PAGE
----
Pubdate: Wed, 24 Feb 1999
Source: Oakland Tribune (CA)
Copyright: 1999 MediaNews Group, Inc. and ANG Newspapers
Contact:  66 Jack London Sq., Oakland, CA 94607
Author: John Wagers


AFTER 25 years of an oppressive, costly and yet ineffective drug war, the
election in 1993 of President Clinton -- who grew up in the '60s -- held out
hope that a humane drug policy would emerge. But now it appears that change
will occur only when the people come to a consensus that it's time to try
something else. Such a consensus appears to be developing.

Associated Press (Feb. 8) broke the news that the Clinton administration is
announcing a five-part plan to cut the nation's drug problem in half by
2007. The president's optimistic message, however, is not convincing,
considering the sad history of expensive federal drug programs and the
reactionary mentality of his drug policy director, Barry McCaffrey.

We need a dose of common-sense thinking about drugs which is not apparent
here. As Molly Ivins observes, politicians are paralyzed on this issue.
Liberals are terrified of being labeled "soft on drugs" by conservative
Republicans who have used scare tactics to prevail at the polls.

It seems fair to assume that Clinton's three-volume report to Congress will
offer more of the same failed policies the country has suffered since the
Drug War was invented by Nixon law-and-order politicians in 1968. The
federal government has spent $18 billion this year and the costs will
continue to escalate. This is one budget item whose growth is always

A strangled court system, exploding prisons and wasted lives push the cost
beyond measure. Nobody in government suggests an alternative because, to do
so, as Surgeon General Joycelyn Elders learned, is political suicide.

If you think America is "the land of the free and the home of the brave,"
think again. The litany of horror stories associated with the enforcement of
our punitive drug laws is reminiscent of Hitler's Nazi Germany.

The outrageous, brutal police raids on two innocent families asleep in their
homes in Collinsville, Ill., in 1973, and the shooting of Don Scott and the
terrorizing of his wife at their Trails End Ranch near Malibu in October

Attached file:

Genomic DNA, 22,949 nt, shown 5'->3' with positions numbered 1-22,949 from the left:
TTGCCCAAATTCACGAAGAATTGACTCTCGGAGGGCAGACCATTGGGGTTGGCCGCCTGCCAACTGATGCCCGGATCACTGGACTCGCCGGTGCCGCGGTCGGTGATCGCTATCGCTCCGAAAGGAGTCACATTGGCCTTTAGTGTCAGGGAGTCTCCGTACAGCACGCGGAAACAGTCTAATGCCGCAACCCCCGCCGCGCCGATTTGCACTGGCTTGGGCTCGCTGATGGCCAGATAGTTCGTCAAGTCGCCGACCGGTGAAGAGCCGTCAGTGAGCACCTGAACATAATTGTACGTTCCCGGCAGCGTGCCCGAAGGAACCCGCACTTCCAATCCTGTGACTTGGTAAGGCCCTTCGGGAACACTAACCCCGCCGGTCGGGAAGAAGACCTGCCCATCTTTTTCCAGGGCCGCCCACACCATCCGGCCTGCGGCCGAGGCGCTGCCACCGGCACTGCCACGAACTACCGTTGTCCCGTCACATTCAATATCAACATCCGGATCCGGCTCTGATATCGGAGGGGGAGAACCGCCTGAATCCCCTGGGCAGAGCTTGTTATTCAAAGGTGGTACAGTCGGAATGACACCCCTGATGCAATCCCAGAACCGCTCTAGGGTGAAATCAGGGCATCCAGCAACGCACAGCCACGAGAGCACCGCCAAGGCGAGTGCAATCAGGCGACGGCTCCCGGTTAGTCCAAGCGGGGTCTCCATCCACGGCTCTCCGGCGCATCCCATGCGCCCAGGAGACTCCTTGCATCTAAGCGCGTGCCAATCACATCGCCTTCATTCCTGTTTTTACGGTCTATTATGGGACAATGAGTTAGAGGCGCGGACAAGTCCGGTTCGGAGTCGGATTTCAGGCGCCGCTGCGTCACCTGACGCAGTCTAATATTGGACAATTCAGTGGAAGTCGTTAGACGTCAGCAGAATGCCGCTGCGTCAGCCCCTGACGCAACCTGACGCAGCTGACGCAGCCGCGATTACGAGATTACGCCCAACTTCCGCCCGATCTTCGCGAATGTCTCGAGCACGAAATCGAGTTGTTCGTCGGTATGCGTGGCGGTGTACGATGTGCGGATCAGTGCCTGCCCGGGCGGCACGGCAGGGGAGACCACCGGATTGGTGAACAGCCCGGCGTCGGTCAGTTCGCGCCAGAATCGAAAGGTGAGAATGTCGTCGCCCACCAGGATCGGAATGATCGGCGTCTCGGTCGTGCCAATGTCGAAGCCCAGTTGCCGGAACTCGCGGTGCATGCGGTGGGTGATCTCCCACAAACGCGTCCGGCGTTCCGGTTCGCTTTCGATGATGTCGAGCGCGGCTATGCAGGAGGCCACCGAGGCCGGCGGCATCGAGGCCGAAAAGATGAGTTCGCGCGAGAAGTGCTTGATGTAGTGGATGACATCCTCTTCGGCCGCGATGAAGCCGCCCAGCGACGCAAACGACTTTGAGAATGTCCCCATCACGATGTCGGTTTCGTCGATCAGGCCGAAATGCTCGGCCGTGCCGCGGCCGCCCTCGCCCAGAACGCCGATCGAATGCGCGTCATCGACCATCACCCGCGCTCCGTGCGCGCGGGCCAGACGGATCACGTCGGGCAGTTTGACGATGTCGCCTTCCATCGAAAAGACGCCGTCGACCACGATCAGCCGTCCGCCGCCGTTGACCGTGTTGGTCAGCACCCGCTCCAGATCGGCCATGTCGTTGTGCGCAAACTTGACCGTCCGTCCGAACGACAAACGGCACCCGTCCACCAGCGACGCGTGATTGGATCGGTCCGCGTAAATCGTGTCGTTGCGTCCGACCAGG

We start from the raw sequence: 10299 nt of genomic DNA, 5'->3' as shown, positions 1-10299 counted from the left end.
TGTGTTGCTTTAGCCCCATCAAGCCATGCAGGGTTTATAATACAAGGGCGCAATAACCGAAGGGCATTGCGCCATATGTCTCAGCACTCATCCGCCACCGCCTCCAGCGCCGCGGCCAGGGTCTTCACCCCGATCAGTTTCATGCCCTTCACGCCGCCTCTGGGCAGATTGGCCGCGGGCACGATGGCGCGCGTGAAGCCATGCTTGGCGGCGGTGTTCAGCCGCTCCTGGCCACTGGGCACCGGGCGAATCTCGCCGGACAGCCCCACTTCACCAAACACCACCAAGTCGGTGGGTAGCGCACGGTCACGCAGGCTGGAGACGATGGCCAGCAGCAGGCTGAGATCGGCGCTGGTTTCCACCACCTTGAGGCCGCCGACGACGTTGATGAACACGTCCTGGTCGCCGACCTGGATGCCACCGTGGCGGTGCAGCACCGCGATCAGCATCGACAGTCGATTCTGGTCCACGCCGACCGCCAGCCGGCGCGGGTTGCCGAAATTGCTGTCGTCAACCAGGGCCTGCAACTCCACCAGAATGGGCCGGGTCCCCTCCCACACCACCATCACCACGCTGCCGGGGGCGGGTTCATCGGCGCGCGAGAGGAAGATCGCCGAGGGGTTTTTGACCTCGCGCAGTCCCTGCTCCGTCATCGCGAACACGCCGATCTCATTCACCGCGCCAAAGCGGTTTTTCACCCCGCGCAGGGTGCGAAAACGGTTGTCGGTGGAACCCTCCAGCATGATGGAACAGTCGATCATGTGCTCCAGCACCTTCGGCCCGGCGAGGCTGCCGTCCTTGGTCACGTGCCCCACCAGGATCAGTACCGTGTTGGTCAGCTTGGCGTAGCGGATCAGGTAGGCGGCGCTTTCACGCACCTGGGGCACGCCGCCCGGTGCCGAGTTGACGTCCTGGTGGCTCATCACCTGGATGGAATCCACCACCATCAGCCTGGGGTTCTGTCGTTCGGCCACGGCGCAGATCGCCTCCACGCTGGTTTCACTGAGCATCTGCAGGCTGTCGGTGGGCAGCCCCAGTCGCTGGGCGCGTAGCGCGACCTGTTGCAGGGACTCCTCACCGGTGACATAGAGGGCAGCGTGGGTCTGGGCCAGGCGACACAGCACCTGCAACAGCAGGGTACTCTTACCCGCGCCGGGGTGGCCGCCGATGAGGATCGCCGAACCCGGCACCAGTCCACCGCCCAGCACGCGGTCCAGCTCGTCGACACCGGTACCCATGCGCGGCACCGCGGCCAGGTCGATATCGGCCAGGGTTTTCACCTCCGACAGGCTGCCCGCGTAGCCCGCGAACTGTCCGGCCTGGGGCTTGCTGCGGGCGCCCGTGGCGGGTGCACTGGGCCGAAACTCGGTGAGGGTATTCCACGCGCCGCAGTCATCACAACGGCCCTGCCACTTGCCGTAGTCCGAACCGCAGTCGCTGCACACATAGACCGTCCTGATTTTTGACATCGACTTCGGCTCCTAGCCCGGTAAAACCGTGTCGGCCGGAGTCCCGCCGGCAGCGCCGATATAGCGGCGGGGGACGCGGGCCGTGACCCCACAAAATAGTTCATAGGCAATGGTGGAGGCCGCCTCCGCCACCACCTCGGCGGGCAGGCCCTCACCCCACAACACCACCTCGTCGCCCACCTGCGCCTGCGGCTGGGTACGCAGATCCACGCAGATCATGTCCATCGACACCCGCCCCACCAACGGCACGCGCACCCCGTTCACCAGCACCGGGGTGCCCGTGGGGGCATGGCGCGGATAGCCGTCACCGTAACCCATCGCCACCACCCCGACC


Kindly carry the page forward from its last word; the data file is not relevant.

1992, are two such incidents reported in the press. In the Scott case, 30
officers from local state and federal agencies broke down the door hoping to
find marijuana plants.

The appalling cases of drug prosecution recently shown in the PBS
"Frontline" documentary "Snitch" shockingly reveal how unjust mandatory
minimum sentencing and so-called preventive detention inflict tragic damage
on many lives. (Clarence Page, "An unfair justice system," Tribune, Jan.

Without prohibition of marijuana, which is less harmful than alcohol, the
country's drug problem would be minuscule. There are fewer than a million
hard-core users of heroin and cocaine nationally, according to Dan Baum.
More than 70 million Americans have smoked pot.

It is not drug abuse which causes crime, but prohibition and the drug trade
it promotes. After the repeal of alcohol prohibition, the alcohol barons
became the drug barons.

Molly Ivins sees a consensus for reform developing based on the proposition
that "the global war on drugs is now causing more harm than drug itself." A
declaration to that effect has been endorsed by highly respected world
citizens in a prestigious list assembled by the Lindesmith Center in New

THE Libertarian wing of the right has made sense on this issue for a long
time. Jesse Ventura was elected governor of Minnesota partly because of his
Libertarian position on drugs. Medical marijuana initiatives won handily in
six states, including California. The Drug Policy Foundation and numerous
other organizations throughout the world support reform. These organizations
all have Web sites on the Internet.

It is time to try something else. We can start by decriminalizing marijuana
and repealing unjust sentencing laws. Drug treatment programs for addicts
make more sense than more money, more cops, more prisons and longer
sentences. Drug abuse is a health issue, not a crime issue. Furthermore, we
need to debate legalization, and confront whether this is really a worse
approach than what we're doing now.

John Wagers is a resident of Oakland.

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